Food Allergy Label Confusion Can Be Dangerous for Those at Risk

Misunderstanding warnings could be dangerous for those with food allergies
Misunderstanding warnings could be dangerous for those with food allergies

HealthDay News — Shoppers are often confused by food labels that warn of potential allergens, and the consequences can be serious, according to research published online November 1 in the Journal of Allergy and Clinical Immunology: In Practice.

Ruchi Gupta, MD, MPH, a pediatrician at the Ann & Robert H. Lurie Children's Hospital of Chicago, and colleagues conducted an online survey of 6,684 respondents in the United States and Canada. Those answering the questions either had a food allergy, had someone in the family who did, or they were a parent or caregiver of someone with a food allergy and bought food for that person.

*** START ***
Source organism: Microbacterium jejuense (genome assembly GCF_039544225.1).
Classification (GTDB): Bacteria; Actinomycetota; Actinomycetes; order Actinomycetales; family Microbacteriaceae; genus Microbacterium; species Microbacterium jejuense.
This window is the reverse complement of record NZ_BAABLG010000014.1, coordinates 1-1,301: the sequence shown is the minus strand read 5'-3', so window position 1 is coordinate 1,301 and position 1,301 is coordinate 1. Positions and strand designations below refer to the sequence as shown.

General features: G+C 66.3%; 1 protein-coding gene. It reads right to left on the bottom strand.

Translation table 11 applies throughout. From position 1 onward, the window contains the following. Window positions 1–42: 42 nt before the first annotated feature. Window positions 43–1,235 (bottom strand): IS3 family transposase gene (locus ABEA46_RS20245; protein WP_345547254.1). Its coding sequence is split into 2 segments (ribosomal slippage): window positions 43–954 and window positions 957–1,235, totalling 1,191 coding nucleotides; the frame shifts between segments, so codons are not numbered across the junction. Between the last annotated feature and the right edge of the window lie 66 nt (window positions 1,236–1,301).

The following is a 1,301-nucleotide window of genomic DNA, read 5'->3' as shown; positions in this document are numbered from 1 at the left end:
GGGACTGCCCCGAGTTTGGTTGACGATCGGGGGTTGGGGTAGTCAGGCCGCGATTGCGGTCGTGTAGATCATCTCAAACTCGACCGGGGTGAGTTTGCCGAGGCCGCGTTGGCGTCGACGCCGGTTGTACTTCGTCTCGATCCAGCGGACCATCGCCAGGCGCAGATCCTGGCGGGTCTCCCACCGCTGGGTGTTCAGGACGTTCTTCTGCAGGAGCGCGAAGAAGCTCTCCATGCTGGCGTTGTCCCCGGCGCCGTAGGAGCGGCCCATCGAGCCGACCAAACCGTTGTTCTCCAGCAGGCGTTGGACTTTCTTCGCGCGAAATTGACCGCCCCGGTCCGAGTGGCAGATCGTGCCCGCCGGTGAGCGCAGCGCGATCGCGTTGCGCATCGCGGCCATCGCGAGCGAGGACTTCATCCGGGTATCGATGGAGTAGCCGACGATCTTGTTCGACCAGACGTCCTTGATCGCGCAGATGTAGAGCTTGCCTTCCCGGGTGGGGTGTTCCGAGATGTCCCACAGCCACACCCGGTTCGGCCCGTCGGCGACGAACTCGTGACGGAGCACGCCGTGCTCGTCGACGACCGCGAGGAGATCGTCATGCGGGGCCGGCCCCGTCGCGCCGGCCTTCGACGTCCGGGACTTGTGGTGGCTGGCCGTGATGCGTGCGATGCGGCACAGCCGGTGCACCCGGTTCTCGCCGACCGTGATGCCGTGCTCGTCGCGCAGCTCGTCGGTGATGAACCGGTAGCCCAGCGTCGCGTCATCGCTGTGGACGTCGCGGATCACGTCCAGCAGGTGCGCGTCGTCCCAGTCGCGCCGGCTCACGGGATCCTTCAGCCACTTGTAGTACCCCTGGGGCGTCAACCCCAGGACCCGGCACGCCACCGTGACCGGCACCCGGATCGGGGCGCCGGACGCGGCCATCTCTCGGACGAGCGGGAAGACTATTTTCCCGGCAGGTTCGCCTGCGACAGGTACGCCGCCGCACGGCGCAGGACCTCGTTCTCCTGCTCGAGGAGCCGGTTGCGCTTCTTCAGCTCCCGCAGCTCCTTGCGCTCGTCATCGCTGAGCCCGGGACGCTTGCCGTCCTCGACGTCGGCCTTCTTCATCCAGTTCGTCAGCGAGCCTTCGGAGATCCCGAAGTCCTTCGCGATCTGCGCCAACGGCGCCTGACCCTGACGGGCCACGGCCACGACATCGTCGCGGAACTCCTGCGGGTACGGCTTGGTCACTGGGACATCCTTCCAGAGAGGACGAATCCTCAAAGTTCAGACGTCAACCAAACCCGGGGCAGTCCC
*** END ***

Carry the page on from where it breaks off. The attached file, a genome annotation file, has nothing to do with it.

The researchers found that about half (46%) of the survey respondents thought precautionary labels are required by law. One-third (37%) thought such labels were based on the amounts of an allergen that might be present in a food product. Forty percent of shoppers dealing with food allergies bought products with precautionary labels.

Precautionary labels can state that either a product "may contain" a specific allergen or a food is "manufactured in a facility" that has products containing a specific allergen. The two labels are equally dangerous, Gupta told HealthDay. The amount of allergen required to trigger a reaction varies from person to person, so it's impossible to know if a product that says "may contain" a specific allergen will prove dangerous or not, she said.

More Information

Loading links....